My mornings are blocked off for me, meaning that I wake up probably at like 3:30 a.m., 4 a.m. I send out my daily tasks to my staff. Then I get up and do some meditation, and then I work out. I do a boot camp on Zoom.
Then my son usually wakes up. I usually fix him breakfast. I take the dog for a walk. And then at 8:30 a.m. I have an executive coach call. After that my meetings begin.
I’m in meetings from probably when the nanny gets here at 10 until probably about 3:30 p.m., 4 p.m. If I’m not doing that, I’m preparing for our workgroups.
And then in between meetings and things, I’m stopping with Messiah, having lunch with him. Messiah is my 4-year-old. Just making sure I’m intentional about pausing and spending a little time with him, even if it’s on the floor playing around, playing “Lion” because that’s his favorite game. He’s a lion, I’m a tiger.
How did you get your start in activism?
My activism work started at UW-Madison as part of my exposure to and involvement with Black Student Union. That was probably in 1997 or 1998.
And it kind of escalated in 2005 when Katrina happened. I played a huge part in Joining Forces for Families’ efforts to house folks who were involved in Katrina. We ended up getting a bus, organizing apartments, furniture, organizing all this stuff really quickly. That was my first kind of real exposure to overnight organizing.
What are some of the biggest things you want to see changed?
I would love for us to redefine humanity (in a way) that includes all of humanity. Because white supremacy is insidious in the way that the prototype for humanity is whiteness, which leaves everybody else out.
I dream of a day that we’re just all judged by our character. Where the prototype of humanity is no longer rooted in one race, but really the humanity of all of us, no matter your color. And it’s OK to be Black and it’s OK to be brown. And you’re not going to be judged differently because you’re dark.
What drives you to keep fighting for change?
The impact on other people. Even when it seems impossible, even when it seems like nothing’s going to change, there are folks who are watching. There are Black people who are empowered and inspired. And that is really what matters.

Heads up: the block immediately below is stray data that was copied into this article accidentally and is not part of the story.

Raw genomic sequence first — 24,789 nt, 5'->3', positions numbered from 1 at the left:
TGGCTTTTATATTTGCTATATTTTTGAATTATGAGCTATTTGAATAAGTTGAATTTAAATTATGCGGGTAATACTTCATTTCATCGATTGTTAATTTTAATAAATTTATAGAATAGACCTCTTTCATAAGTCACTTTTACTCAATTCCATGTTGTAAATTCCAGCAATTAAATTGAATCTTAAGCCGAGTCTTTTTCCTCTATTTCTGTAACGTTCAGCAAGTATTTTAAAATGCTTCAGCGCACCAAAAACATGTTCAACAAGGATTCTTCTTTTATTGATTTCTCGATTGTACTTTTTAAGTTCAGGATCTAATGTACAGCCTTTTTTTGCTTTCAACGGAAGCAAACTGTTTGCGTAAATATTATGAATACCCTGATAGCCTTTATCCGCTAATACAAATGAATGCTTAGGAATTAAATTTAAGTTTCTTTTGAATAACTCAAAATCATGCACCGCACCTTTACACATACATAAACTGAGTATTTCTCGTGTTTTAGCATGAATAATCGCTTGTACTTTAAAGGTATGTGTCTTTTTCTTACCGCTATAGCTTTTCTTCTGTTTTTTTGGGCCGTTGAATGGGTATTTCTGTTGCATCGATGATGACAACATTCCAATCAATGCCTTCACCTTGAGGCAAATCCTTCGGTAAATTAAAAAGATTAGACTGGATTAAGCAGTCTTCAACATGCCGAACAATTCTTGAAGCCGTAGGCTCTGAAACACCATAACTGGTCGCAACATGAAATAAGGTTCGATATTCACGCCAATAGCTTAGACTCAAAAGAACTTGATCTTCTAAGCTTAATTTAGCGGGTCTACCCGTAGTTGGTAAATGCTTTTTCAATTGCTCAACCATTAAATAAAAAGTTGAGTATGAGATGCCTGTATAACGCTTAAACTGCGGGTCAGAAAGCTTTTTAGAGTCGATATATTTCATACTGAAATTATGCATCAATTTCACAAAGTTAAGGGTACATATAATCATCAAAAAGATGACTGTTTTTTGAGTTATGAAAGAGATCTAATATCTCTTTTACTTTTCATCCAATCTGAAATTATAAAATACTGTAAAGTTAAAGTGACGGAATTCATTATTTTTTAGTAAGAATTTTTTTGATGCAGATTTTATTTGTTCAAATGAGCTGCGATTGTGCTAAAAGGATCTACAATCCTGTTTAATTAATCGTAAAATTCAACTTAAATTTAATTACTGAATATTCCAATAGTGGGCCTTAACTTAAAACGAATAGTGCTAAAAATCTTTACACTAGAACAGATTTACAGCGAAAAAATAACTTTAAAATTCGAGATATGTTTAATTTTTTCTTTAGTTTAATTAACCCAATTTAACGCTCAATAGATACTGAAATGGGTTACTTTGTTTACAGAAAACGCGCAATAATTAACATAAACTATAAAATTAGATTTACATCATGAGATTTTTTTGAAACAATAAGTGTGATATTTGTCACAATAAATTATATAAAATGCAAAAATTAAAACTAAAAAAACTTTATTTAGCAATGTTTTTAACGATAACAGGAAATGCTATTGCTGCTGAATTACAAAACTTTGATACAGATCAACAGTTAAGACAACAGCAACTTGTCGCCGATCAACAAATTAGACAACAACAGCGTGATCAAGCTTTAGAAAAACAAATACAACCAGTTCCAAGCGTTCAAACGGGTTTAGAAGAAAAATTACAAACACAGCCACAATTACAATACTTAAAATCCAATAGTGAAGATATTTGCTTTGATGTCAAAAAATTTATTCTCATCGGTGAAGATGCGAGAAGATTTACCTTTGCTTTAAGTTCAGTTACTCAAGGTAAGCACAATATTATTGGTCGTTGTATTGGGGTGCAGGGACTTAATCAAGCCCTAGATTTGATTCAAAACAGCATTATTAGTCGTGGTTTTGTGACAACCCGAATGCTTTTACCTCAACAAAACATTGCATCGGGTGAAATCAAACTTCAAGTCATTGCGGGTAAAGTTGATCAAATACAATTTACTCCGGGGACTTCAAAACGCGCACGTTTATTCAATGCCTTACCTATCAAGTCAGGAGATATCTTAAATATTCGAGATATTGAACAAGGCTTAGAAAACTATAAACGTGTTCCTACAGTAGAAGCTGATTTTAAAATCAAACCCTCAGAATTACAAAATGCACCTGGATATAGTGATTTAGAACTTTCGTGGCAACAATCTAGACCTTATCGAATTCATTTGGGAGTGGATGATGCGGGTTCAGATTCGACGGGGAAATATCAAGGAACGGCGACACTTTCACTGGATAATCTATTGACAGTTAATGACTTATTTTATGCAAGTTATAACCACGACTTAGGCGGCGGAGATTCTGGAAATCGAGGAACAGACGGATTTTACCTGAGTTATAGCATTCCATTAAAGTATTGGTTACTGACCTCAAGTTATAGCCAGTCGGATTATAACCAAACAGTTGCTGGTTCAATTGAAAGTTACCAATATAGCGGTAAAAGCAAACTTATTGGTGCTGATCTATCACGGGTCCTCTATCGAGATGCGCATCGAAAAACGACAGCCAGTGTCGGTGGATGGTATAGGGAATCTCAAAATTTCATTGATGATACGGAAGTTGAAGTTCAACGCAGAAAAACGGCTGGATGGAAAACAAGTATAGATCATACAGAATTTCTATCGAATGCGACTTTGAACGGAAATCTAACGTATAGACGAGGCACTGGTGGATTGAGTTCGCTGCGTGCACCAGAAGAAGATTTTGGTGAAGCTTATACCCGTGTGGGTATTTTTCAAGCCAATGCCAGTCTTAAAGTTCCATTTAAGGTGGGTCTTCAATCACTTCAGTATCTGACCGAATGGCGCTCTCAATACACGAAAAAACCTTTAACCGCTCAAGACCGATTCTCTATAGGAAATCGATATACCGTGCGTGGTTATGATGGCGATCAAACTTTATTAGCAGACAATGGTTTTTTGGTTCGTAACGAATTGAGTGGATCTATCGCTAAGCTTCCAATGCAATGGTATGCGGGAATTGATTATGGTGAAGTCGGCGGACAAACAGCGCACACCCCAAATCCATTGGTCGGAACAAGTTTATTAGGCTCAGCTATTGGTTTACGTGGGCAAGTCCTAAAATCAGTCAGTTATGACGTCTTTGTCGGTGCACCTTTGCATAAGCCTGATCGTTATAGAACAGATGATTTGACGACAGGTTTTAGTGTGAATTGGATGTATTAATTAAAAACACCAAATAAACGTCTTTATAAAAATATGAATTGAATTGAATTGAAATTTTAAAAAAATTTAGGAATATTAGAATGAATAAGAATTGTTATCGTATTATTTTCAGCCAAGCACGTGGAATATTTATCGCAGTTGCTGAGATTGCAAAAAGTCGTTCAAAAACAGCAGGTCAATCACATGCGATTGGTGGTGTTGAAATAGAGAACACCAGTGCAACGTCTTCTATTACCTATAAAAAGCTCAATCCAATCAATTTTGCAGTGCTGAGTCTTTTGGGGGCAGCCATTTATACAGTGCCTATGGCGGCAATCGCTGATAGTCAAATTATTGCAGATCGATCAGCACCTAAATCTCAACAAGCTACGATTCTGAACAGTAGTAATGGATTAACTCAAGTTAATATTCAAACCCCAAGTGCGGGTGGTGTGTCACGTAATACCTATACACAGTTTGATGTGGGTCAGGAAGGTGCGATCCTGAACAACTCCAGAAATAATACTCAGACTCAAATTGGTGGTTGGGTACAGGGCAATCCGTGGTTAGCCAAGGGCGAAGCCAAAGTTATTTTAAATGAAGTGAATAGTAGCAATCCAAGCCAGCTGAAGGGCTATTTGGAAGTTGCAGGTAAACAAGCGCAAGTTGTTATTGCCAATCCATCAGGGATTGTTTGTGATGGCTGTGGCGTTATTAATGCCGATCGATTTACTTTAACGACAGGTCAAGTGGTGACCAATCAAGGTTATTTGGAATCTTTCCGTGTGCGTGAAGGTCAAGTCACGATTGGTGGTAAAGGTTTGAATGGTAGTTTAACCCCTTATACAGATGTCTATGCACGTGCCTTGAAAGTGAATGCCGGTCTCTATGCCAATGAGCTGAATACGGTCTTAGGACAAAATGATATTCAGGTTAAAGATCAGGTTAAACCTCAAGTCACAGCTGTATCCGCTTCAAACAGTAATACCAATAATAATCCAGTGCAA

Even if change doesn’t happen in my lifetime, we’re the ripples. We’re the small ripples that one day will become tsunamis.
Pain and protest: Madison responds to the police killing of George Floyd
Pain and protest: Madison responds to the police killing of George Floyd (Summer 2020)
Protests erupted across the country, including Madison, to condemn the police-related death of a Minneapolis man May 25. Here's a look at local coverage so far.
Protests erupted across the country, including Wisconsin, to condemn the police-related death of a Minneapolis man, George Floyd, on May 25. H…
On June 23, protesters in Madison wrapped chains around “Forward,” the bronze statue of a woman located at the State Street corner of Capitol …
After demonstrators against racial injustice toppled the “Forward” and Hans Christian Heg statues last Tuesday at Capitol Square, community members have grappled with whether the art should be restored or replaced entirely.
“It’s kind of beautiful how you can show what you’re doing through a peaceful form like art,” Lowell fifth-grader Nelson Lashley said.
Madison officials are struggling to protect protesters' First Amendment rights while keeping citizens and property safe amid continuing protests Downtown.
Two groups for students of color say Abraham Lincoln's history as anti-Indigenous and anti-Black warrant replacing him with someone who "who stands for the justice of all people."
Man arrested for involvement in toppling of Civil War statue; activist charged with extortion.
Several State Street business owners said the disturbance at Coopers Tavern was not an isolated incident.
The statue of Col. Hans Christian Heg, torn down by protesters at the state Capitol on June 23, honors a Norwegian immigrant from Wisconsin wh…
Protesters knocked down two statues Tuesday evening, one that has come to represent women's rights and the other honoring an abolitionist.
"The police department is hesitant because they don't feel that the City Council and definitely the mayor has their backs," Ald. Paul Skidmore said.